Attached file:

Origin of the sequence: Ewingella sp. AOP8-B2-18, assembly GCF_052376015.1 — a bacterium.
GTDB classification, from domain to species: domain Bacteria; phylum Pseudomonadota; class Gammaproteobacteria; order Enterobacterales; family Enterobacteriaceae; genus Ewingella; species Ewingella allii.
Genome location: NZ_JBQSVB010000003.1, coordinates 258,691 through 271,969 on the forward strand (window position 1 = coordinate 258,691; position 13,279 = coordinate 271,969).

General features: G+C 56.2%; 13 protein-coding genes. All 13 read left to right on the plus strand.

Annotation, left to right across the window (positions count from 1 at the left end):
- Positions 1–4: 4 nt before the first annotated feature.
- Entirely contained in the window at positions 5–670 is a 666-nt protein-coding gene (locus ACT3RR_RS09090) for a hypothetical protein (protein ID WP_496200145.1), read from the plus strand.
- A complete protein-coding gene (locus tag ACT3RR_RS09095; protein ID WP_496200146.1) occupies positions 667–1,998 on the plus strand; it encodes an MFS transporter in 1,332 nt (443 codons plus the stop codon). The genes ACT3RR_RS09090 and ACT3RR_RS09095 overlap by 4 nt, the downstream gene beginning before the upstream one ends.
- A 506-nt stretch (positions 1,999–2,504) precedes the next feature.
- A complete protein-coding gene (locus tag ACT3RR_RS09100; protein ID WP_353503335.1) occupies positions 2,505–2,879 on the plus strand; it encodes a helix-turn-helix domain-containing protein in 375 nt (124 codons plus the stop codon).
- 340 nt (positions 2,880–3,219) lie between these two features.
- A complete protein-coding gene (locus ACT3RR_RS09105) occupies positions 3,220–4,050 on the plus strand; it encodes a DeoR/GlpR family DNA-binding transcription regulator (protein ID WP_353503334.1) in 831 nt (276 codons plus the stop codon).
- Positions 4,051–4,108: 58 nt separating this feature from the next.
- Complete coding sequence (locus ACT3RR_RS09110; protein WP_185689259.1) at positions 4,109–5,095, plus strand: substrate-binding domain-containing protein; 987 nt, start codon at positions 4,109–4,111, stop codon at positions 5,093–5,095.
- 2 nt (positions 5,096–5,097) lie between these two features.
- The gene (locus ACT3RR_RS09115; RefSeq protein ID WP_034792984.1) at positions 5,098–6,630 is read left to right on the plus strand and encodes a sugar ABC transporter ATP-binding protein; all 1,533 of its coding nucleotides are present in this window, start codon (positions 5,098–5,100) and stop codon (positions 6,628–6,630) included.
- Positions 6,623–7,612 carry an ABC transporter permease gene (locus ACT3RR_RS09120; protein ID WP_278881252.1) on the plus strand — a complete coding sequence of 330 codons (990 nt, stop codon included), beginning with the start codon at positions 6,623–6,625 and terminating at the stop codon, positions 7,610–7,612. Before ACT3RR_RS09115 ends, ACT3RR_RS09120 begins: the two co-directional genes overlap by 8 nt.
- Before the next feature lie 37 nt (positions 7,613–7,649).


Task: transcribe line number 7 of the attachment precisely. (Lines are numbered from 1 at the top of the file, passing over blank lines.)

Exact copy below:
- Entirely contained in the window at positions 5–670 is a 666-nt protein-coding gene (locus ACT3RR_RS09090) for a hypothetical protein (protein ID WP_496200145.1), read from the plus strand.